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Syrian troops, tanks attack town near Turkey

BOYNUYOGUN REFUGEE CAMP, Turkey — Syrian troops backed by tanks and firing heavy machine guns swept into a village near the Turkish border Saturday, the latest in a series of intensified army operations in the northwest where there have been heavy clashes between loyalist troops and defectors.

The Local Coordination Committees, a group that documents anti-government protests, said troops backed by six tanks and several armored personnel carriers, entered Bdama in the morning. The village is about 12 miles from the Turkish border.

The British Foreign office urged Britons in Syria to leave the country "immediately." In a statement posted on the website of the British Embassy in Syria, the Foreign Office said Britons should leave "now by commercial means while these are still operating."

It said those who chose to remain in Syria should know the British Embassy in Damascus would be able to provide a normal consular service in the event of a "further breakdown in law and order."

Britain, France, Germany and Portugal are also sponsoring a draft resolution at the U.N. Security Council to condemn Syria.

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The attack on Bdama came a day after Syrian forces swept into Maaret al-Numan, a town on the highway linking Damascus, the capital, with Syria's largest city, Aleppo. Saturday's assault on Bdama was about 25 miles to the west.

Also Saturday, the committees raised the death toll in Friday's anti-government protests to 19.

The three-month uprising has proved stunningly resilient despite a relentless crackdown by the military, pervasive security forces and pro-regime gunmen. Human rights activists say more than 1,400 Syrians have been killed and 10,000 detained as President Bashar Assad tries to maintain his grip on power.

Bdama is adjacent to Jisr al-Shughour, a town that was spinning out of government control before the military recaptured it last Sunday. Activists had reported fighting in Jisr al-Shughour between loyalist troops and defectors who refused to take part in a continuing crackdown on protesters seeking Assad's ouster.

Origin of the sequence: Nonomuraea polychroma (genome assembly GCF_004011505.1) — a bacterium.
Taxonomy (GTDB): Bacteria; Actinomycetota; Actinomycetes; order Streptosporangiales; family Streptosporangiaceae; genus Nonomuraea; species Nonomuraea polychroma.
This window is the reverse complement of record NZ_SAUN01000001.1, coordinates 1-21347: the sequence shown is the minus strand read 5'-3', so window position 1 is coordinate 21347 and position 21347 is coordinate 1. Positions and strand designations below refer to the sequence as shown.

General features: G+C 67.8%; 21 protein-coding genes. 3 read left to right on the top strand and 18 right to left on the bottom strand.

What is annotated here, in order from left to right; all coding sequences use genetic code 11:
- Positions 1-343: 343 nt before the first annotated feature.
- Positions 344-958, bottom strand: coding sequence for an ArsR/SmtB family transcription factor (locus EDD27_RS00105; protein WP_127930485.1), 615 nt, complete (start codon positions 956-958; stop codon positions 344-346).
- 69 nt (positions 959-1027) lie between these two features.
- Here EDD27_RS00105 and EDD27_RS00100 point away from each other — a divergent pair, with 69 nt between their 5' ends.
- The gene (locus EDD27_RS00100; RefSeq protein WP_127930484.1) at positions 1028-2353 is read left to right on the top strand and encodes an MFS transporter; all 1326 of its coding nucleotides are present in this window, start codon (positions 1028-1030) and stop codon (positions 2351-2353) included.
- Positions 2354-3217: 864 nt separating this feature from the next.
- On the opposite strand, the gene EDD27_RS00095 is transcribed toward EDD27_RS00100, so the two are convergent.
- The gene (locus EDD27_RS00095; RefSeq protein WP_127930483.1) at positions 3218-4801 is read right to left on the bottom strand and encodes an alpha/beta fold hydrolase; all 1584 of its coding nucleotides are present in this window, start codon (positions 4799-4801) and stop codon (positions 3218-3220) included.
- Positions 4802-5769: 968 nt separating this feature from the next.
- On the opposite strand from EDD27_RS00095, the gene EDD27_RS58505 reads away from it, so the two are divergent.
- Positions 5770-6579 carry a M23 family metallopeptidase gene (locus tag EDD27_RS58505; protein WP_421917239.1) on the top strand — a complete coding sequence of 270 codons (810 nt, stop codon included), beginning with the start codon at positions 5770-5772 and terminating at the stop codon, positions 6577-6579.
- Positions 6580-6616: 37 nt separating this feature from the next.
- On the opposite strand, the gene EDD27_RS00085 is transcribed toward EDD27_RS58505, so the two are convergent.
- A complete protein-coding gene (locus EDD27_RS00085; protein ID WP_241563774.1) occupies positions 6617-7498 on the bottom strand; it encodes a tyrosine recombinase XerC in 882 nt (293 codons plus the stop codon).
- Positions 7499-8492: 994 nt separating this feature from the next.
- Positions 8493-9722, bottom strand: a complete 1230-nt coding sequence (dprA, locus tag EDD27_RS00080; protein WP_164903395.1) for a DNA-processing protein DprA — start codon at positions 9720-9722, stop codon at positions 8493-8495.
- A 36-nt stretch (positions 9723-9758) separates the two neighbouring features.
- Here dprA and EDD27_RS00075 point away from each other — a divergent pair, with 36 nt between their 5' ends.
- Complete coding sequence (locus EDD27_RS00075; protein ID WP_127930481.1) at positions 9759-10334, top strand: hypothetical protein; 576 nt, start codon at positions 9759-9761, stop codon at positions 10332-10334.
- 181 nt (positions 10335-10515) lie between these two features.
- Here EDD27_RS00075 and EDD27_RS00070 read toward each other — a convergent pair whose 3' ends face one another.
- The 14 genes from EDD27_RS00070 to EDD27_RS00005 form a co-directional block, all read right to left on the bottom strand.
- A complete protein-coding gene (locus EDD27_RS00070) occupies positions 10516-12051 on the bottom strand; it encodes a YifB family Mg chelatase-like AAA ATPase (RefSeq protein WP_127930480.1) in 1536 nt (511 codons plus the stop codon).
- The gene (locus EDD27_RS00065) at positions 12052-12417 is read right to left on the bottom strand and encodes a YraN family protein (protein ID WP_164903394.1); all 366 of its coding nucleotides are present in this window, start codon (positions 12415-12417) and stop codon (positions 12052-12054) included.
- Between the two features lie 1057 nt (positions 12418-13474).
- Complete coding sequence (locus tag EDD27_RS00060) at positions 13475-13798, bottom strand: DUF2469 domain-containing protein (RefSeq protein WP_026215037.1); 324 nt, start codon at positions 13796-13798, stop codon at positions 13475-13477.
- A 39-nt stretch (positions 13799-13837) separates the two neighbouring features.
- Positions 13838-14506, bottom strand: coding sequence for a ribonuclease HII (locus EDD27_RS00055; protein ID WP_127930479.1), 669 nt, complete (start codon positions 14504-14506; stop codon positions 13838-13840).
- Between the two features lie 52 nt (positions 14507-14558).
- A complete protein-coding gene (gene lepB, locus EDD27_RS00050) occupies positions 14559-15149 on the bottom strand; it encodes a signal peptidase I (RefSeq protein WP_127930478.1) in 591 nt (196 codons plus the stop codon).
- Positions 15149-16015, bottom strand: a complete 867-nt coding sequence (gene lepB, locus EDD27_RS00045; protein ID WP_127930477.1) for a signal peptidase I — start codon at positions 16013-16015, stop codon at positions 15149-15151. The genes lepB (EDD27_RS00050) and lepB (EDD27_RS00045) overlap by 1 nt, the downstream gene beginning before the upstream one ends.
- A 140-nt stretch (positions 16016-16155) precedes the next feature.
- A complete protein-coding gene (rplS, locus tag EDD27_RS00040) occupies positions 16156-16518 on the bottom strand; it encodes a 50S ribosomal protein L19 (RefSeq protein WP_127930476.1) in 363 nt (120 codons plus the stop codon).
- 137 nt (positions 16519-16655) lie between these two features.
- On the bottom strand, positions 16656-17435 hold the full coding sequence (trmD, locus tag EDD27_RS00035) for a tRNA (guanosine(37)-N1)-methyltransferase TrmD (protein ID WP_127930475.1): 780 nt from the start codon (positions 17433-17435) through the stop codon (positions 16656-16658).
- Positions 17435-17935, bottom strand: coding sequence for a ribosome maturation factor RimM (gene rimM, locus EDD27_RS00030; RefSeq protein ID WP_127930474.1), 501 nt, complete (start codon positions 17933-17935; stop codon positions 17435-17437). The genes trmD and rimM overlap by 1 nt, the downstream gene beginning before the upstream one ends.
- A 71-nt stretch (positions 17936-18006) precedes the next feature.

The fighting in the area, that started nearly two weeks ago, displaced thousands of people including some 10,100 who are sheltered in Turkish refugee camps.

On Friday, U.N. envoy Angelina Jolie traveled to Turkey's border with Syria to meet some of the thousands of Syrian refugees.

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Rami Abdul-Rahman of the Syrian Observatory for Human Rights told The Associated Press that the takeover of Bdama will affect about 2,000 Syrian refugees who are staying not far from there on the Syrian side of the border with Turkey.

He said those refugees were relying on a bakery in Bdama forto feed themselves. Abdul-Rahman said now the refugees will not be able to go to Bdama to get bread.

The uprising has proven to be the boldest challenge to the Assad family's 40-year dynasty in Syria. Assad, now 45, inherited power in 2000, raising hopes that the lanky, soft-spoken young leader might transform his late father's stagnant and brutal dictatorship into a modern state.

But over the past 11 years, hopes dimmed that Assad was a reformist, but rather a hardliner determined to keep power at all costs.

On Friday, 12 people were killed in the central city of Homs, two in the eastern town of Deir el-Zour and two in the Damascus suburb of Harasta, one in the northern city of Aleppo. A boy believed to be 16 years old, who was in the streets protesting, and another person died in the southern village of Dael, the Local Coordination Committees said.

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